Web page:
"I'm finished. Finished!" she said as she refilled the hummingbird feeder. "Go hang this," she said to me, and she handed me the feeder which was full of red nectar for the impatient birds that waited in the back yard for their food. They were used to the good life.
"You're finished filling the feeders?" I guessed.
"Not the feeders, the quilt."
"You were finished with that last week," I said.
"I finished the quilt but I didn't finish thinking about the quilt. It takes about a week to clear my mind of whatever I was working on when I finished."
"So, now what?" I asked, for there had to be a "what" coming.
"Now go hang up the feeder," she said, and she opened the back door so I could go out into the yard without having to open the door myself and possibly spill the red nectar which would stain everything it could reach as it usually did.
I stretched myself up onto my toetips (sort of like tiptoes but less harmful to the tiny bones in my toes), and I hung the feeder. Then, I returned to the kitchen to wash my hands, now red with rivulets of the red nectar which, of course, had spilled. "So, now what?" I asked again.
"I'm going back to school," she said.
"A quilting class?"
"No classes. Home schooling."
"Quilting shows on television?" I asked.
"No quilting shows. Practical training. Hands-on learning. Self improvement. I need to learn a lot," she said.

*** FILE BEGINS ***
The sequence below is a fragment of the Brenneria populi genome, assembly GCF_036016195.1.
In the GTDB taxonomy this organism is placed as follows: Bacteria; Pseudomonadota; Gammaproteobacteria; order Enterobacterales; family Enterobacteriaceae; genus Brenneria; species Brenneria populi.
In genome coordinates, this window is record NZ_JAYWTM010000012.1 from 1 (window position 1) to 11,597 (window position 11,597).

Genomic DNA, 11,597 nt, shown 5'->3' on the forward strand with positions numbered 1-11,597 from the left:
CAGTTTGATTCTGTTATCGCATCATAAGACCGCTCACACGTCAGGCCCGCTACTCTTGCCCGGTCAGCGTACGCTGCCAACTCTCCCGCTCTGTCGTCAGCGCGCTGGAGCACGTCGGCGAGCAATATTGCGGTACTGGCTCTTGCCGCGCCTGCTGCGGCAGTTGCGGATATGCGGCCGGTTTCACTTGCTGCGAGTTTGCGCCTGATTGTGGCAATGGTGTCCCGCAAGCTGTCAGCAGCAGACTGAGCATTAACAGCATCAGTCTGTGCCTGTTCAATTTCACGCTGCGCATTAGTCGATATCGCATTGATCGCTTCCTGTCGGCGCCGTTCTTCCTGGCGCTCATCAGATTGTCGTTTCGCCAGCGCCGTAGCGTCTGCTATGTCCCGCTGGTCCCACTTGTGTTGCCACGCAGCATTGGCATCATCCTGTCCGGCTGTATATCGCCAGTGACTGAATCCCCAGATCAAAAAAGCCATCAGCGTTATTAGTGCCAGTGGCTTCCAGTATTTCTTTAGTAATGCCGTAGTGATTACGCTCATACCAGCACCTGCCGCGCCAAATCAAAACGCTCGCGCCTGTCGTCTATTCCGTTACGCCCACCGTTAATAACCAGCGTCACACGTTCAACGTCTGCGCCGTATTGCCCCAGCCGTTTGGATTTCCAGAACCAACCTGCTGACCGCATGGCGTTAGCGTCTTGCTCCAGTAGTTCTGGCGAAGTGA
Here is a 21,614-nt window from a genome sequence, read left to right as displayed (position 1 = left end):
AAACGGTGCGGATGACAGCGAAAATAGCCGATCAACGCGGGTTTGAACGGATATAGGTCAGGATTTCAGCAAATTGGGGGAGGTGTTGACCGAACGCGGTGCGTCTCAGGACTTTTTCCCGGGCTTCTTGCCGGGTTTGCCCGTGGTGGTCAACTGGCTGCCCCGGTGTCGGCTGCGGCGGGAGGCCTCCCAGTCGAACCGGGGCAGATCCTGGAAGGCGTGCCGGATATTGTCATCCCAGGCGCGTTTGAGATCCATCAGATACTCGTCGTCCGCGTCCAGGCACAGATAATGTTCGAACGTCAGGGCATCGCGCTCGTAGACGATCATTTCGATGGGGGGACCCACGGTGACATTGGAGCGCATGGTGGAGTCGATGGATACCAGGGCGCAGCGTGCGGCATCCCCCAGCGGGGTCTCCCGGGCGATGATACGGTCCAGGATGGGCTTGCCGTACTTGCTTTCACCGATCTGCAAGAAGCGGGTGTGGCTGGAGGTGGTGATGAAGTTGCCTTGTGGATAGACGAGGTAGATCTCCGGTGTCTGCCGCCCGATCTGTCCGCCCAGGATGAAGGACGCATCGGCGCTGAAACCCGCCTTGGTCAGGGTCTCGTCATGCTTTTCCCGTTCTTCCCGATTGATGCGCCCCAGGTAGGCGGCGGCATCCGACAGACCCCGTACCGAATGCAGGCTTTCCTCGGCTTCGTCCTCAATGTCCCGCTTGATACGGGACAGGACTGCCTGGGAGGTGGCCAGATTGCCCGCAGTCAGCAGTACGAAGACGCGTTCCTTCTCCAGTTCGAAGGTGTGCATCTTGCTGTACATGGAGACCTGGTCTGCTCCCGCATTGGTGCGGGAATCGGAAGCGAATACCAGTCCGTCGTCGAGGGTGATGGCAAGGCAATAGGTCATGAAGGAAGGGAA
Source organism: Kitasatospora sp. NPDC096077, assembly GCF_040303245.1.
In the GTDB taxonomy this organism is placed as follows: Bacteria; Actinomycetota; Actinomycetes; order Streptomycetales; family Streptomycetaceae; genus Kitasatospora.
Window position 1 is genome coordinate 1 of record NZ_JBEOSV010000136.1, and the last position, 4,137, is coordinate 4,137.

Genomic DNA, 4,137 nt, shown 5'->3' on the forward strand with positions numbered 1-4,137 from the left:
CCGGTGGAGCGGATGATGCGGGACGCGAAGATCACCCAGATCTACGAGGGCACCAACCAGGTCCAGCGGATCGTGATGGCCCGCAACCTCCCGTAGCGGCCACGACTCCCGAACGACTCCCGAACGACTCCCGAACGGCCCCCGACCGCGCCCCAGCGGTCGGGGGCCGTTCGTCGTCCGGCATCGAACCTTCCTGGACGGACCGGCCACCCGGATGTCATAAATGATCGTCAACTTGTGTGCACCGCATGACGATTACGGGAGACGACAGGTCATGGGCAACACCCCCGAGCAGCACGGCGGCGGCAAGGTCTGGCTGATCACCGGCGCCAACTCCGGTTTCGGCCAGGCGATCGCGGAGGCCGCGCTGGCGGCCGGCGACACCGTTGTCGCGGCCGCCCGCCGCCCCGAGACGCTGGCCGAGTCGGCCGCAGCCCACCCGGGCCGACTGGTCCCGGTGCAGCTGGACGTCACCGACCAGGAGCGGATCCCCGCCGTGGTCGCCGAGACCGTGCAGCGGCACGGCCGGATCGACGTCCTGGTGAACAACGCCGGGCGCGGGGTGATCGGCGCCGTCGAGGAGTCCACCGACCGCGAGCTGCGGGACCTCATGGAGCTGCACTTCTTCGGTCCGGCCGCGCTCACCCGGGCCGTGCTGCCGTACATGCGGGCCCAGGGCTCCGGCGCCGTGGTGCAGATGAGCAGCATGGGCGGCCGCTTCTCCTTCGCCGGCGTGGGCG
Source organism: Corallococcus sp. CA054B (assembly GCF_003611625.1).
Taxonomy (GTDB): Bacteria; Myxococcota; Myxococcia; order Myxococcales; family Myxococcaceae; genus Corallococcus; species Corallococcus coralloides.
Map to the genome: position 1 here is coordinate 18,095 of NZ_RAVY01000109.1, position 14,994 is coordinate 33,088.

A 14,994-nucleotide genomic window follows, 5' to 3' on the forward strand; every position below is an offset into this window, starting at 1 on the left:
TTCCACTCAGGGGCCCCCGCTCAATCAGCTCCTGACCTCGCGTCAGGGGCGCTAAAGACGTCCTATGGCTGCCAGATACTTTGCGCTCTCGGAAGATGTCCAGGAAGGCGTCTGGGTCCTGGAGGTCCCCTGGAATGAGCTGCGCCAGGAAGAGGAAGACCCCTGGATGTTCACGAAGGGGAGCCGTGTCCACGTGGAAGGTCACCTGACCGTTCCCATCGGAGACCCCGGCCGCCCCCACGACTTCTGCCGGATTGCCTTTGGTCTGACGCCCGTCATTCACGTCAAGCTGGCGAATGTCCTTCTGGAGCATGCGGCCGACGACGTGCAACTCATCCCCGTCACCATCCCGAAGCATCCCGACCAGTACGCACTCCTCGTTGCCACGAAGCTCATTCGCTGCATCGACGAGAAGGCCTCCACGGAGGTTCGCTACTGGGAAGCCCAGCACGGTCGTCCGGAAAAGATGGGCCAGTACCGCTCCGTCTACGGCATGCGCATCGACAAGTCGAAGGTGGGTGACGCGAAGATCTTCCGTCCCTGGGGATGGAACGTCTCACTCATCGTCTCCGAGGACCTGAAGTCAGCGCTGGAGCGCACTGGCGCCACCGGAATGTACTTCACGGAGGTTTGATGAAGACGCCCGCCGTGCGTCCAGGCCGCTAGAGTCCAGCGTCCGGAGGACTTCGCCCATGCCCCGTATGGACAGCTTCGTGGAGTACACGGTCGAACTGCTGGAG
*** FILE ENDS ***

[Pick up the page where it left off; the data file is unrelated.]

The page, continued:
"You've been learning for over four years already," I said.
"I've only been learning what I've been learning. I haven't learned any of the skills and techniques I didn't learn before. I skipped a lot of learning I still need."
"That makes sense," I said. Actually, I wasn't too sure about that. Of course, it made sense to her, and, no doubt, it would make sense to the billions of busy quilters around the world. But, having watched her make quilt after quilt after quilt, I thought she might have learned an awful lot already.
"I'm going to learn some blocks and some designs and use up some of the fabric that's been sitting too long."
"Fabric that needs to be used or waste away?" I asked, knowing a little about her way of thinking.
"More like using the fabric in news ways, doing things a little differently."
"You always did it your way," I said.
"Some my way," she corrected. "Now I have to do more another way. I have to cut a little differently and arrange a little differently and sew a little differently," she said.
"And you'll learn all that at school?" I asked.
"Home school," she said. "I'll learn some things. I'll never really learn enough."
"Who does?" I asked wisely.
A few days later she was sitting at the kitchen table sipping her morning green tea. She was reading the morning newspaper. I was shocked. "You're reading the newspaper," I said.
"I always read the newspaper," she replied in a reading-the-newspaper way.
"Not during tea when you have two new quilt magazines waiting," I said.
"I can't read quilt magazines while I'm at school," she said. "It would clutter my head and distract me and my learning curve would go around in circles."
"You're still at school?" I asked. "I thought school was upstairs in your sewing room."
"Recess," she said.
"Oh, recess. Of course."
That afternoon she was upstairs sewing away when I called up that dinner was ready. I was making dinner more often now that she was back in school so that she could study more and give herself good grades when her project was done. She didn't come down. I called again. "Dinner," I said up the stairs and through the doorway to her room.
"Deeennnshhhnnn," was her reply, the sounds falling down the steps and landing at the foot of the stairs. I went up the stairs to call her again.